Jacking in from the Edge of the Abyss Port:
Washington, DC -- The White House, staring into the face of a withering groundswell of opposition for its endorsement a new security and privacy initiative, has blinked.
Vice President Gore said Feb. 10 that certain aspects of the Administration's new Clipper Chip encryption policy need to be changed. He made his remarks after appearing before the first meeting of the private sector advisory panel chosen by the White House to help develop policies for National Information Infrastructure. Panel member Mitch Kapor raised the issue, telling Gore that more than half the panel's members had serious concerns about the viability of the Clipper Chip policy.
Gore's remarks were aimed at the Justice Department's selection of two government agencies that would become "key escrow agents." These escrow agents would hold the electronic keys needed to crack Clipper encrypted conversations. Seems the Justice Department home boys are making Gore uncomfortable. What's more, the choices apparently caught Gore by surprise: "When I saw [the choices Justice made] I said, 'Wow, that is not right." Gore said he "raised hell" about choices Justice made to become so-called "key escrow agents."
Gore said he would prefer that the keys be guarded by some branch of the Judiciary or even private sector agencies. (Don't hold your breath on the latter.)
Justice announced February 4 that the National Institute of Standards and Technology and the Automated Systems Division of the Treasury Dept. would control access to the keys needed to descramble Clipper encoded conversations. Gore said the choices for who holds the keys was going to be changed, but he gave no details.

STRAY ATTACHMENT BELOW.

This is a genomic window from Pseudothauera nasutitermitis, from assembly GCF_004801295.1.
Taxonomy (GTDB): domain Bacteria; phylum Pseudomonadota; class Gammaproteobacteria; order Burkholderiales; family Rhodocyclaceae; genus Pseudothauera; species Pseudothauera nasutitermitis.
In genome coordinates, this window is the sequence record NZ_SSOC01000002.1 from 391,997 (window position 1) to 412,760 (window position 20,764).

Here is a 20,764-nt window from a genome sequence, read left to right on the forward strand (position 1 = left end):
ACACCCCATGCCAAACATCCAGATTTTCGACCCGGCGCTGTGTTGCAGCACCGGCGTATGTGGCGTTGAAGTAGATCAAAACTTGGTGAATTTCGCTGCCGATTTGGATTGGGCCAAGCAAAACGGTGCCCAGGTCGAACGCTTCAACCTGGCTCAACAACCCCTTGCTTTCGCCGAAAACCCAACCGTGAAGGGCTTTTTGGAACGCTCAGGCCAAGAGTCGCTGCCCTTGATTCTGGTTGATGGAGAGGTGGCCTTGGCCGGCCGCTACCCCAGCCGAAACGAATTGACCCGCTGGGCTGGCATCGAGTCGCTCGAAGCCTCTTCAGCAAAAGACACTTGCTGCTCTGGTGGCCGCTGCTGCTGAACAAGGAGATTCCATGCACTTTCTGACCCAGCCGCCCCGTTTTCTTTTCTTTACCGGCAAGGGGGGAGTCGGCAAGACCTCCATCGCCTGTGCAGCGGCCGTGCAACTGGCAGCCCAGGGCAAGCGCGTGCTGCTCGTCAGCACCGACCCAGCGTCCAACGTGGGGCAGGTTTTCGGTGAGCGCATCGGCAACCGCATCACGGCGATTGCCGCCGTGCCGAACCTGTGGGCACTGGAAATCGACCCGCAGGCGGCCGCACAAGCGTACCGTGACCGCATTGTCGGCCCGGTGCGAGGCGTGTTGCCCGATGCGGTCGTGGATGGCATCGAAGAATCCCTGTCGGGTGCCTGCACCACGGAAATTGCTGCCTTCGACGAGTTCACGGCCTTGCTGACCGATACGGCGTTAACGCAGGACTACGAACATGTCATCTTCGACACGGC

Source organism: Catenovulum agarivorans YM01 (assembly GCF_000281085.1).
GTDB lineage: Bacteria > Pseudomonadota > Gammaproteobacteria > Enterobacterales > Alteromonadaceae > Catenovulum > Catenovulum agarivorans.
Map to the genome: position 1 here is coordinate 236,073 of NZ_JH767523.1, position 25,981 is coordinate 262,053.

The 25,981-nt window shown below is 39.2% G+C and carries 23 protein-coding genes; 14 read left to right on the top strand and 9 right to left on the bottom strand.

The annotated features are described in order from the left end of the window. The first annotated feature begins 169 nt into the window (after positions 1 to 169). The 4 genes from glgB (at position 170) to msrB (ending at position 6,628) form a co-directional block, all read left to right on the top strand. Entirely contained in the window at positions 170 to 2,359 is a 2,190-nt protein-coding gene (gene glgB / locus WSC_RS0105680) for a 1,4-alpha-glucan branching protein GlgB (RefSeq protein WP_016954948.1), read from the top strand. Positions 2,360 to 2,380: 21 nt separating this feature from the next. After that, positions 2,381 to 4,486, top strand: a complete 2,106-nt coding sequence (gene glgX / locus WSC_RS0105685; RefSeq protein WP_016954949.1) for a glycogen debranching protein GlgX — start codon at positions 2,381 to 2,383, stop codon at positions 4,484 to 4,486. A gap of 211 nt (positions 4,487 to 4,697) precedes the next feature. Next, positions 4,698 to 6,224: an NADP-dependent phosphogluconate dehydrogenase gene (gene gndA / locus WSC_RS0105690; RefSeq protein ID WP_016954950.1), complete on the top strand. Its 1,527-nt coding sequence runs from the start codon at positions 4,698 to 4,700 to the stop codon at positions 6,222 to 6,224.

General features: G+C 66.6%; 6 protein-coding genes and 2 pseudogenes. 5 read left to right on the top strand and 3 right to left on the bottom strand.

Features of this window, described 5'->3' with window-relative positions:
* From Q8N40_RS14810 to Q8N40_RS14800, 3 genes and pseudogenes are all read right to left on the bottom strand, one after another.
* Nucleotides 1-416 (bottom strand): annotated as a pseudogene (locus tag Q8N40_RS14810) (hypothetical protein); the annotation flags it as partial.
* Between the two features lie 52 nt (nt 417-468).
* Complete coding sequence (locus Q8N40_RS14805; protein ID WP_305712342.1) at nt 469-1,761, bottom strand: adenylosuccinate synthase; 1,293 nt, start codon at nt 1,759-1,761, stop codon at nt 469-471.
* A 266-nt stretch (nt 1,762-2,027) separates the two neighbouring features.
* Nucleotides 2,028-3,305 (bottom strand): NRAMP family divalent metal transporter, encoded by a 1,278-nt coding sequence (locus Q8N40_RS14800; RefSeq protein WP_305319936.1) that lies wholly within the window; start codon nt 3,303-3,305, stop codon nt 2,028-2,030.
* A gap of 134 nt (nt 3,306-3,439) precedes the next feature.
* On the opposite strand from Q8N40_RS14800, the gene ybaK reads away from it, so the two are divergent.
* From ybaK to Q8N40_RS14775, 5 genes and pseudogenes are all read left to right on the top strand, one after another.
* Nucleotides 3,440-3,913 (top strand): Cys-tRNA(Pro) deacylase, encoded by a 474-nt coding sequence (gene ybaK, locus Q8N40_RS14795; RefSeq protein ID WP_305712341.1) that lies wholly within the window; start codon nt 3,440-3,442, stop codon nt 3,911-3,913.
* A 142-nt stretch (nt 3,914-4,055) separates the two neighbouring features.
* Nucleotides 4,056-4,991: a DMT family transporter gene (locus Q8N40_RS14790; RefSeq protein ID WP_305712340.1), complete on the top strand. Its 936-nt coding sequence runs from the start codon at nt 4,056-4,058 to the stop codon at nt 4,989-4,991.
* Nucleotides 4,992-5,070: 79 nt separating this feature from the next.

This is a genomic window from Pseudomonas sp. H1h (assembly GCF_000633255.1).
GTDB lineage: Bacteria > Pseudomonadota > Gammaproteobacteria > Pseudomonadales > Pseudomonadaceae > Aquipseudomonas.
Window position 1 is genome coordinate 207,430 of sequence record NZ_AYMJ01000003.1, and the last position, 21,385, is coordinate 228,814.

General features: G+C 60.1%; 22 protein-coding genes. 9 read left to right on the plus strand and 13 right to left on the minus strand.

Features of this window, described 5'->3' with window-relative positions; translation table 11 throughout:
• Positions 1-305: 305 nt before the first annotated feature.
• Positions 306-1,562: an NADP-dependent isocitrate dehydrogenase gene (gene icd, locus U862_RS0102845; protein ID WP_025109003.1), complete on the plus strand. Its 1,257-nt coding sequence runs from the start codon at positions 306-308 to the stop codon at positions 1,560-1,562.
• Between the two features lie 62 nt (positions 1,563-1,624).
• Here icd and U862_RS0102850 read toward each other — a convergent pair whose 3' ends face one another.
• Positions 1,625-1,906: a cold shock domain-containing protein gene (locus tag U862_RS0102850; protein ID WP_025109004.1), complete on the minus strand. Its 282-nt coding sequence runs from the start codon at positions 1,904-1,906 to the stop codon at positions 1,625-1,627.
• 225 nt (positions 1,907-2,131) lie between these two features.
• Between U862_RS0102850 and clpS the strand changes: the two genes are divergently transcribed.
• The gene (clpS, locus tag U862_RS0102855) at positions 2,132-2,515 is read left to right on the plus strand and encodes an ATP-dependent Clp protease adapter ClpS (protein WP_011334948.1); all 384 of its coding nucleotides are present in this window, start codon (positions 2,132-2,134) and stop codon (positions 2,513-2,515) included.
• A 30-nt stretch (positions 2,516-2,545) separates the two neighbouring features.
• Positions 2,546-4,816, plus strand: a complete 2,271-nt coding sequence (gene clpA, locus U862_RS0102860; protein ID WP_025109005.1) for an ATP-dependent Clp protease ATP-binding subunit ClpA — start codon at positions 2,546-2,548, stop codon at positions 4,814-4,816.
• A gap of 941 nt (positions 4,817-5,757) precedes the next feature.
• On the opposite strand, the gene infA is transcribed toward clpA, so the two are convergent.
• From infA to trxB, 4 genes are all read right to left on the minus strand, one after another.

Gore said the choices of NIST and ASD were "spun out" of some "low level" interagency discussions "and was not vetted at the top." That's Veep Speak for: "That dog won't hunt." Apparently, the Clinton Administration let the agencies have their head. Now it's paying the price for not paying closer attention.
The choices for the escrow agents might change, but the White House is solidly behind intent of its Clipper policy "in the absence of a better solution," Gore said. [That's vice- firstname.lastname@example.org for your better suggestions.]
Gore's statement are sure to bolster the grassroots opposition that's already gained sufficient momentum as well as give Sen. Patrick Leahy (D-Vt.) some political cover to go forward calling for congressional hearings on the Clipper policy. The Electronic Frontier Foundation has begun an electronic petition drive to help stop Clipper and has set up an Email box for Leahy (email@example.com) so that Internet users can send him mail supporting his call for hearings.
Computer Professionals for Social Responsibility also has an electronic anti-Clipper petition drive well underway. That effort is resulting in some 1,200 petitions per day streaming into CPSR's Washington, D.C. office.